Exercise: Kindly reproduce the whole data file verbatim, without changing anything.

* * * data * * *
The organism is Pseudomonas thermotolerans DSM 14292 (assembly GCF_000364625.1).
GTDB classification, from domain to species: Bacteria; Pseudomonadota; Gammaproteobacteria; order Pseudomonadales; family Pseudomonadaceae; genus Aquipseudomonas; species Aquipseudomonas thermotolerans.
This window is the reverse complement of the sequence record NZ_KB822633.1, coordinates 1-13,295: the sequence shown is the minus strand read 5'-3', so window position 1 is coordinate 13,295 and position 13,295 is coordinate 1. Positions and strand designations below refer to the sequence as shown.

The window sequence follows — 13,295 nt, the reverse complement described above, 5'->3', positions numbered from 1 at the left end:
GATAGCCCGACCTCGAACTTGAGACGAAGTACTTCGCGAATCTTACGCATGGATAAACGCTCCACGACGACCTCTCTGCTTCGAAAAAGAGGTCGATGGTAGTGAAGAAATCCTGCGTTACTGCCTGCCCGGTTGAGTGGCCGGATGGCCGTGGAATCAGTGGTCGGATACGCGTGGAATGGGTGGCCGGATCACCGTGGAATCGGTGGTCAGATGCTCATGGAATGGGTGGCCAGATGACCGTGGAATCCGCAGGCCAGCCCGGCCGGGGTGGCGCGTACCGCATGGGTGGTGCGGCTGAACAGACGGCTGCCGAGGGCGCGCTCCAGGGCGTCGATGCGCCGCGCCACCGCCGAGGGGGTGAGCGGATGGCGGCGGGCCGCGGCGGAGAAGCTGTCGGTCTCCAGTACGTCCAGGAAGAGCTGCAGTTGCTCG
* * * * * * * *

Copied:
The organism is Pseudomonas thermotolerans DSM 14292 (assembly GCF_000364625.1).
GTDB classification, from domain to species: Bacteria; Pseudomonadota; Gammaproteobacteria; order Pseudomonadales; family Pseudomonadaceae; genus Aquipseudomonas; species Aquipseudomonas thermotolerans.
This window is the reverse complement of the sequence record NZ_KB822633.1, coordinates 1-13,295: the sequence shown is the minus strand read 5'-3', so window position 1 is coordinate 13,295 and position 13,295 is coordinate 1. Positions and strand designations below refer to the sequence as shown.

The window sequence follows — 13,295 nt, the reverse complement described above, 5'->3', positions numbered from 1 at the left end:
GATAGCCCGACCTCGAACTTGAGACGAAGTACTTCGCGAATCTTACGCATGGATAAACGCTCCACGACGACCTCTCTGCTTCGAAAAAGAGGTCGATGGTAGTGAAGAAATCCTGCGTTACTGCCTGCCCGGTTGAGTGGCCGGATGGCCGTGGAATCAGTGGTCGGATACGCGTGGAATGGGTGGCCGGATCACCGTGGAATCGGTGGTCAGATGCTCATGGAATGGGTGGCCAGATGACCGTGGAATCCGCAGGCCAGCCCGGCCGGGGTGGCGCGTACCGCATGGGTGGTGCGGCTGAACAGACGGCTGCCGAGGGCGCGCTCCAGGGCGTCGATGCGCCGCGCCACCGCCGAGGGGGTGAGCGGATGGCGGCGGGCCGCGGCGGAGAAGCTGTCGGTCTCCAGTACGTCCAGGAAGAGCTGCAGTTGCTCG